Hey there, guys…
Sorry to bother you, but does the tagged specimen look like a positive id for Eriosyce occulta? The tag says that but it looks like more a copiapoa to me.
The untagged one looks like an eriosyce, too, perhaps?
Any help would be appreciated. Thanks again!
It’s not a Copiapoa. It’s probably an Eriosyce that has been greenhouse grown. The spines at top are black, and you can look for a taproot when you replant it. Or wait until it flowers for a final ID. There are others it could be like a Coryphantha, but it would be a rare Coryphantha with black spines, so it is most likely the Eriosyce.
I don’t know the untagged one, but I don’t think it is E. occulta. I’ll post it to the blog, but you may have to wait until it flowers – send us a picture when it does!
From the Cactus Jungle Facebook Page comes a Cactus Question:
Question: Echinopsis hybrid. My friend brought him to Florida. Any idea what the brown growth is all about?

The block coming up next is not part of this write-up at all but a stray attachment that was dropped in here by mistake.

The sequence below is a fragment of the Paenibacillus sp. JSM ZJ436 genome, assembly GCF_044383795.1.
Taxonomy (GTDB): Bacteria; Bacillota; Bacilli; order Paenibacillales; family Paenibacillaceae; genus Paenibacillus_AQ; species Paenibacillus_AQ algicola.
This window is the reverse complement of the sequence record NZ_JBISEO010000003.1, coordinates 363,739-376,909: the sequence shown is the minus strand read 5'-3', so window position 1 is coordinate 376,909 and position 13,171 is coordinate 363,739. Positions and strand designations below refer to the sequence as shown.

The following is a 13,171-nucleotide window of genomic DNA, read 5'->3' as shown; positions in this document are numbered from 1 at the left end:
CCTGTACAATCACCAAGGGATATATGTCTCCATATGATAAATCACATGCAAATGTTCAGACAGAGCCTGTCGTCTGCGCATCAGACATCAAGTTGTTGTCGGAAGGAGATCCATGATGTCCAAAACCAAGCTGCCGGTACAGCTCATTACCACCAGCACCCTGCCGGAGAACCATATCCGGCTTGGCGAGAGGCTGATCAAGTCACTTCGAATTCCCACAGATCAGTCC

Nice flowers! The cactus is an Echinopsis eyriesii – Easter Lily Cactus. It’s called “barking” and the cactus is forming bark at the base of the plant with age.
Apparently we have an Italian namesake – Cactus Jungle, Italy – and they make fabric cactuses.
Very nice! Welcome to the Cactus Jungle family! Now do we get a share of their profits?
It’s a Monday holiday miracle! The largest, most colorful Epi bloom I have ever captured on digital film.
Epiphyllums are often called Orchid Cactus, and sometimes called Night Blooming Cereus, but that last one would be wrong. Although some epi’s are night bloomers, most are not and none of the Epiphyllums are Cereuses. Cereus are Cereuses. And some true night blooming Cereus are almost as spectacular as this day blooming Epiphyllum. But then you’d have to wake up in the middle of the night for those, but not for these.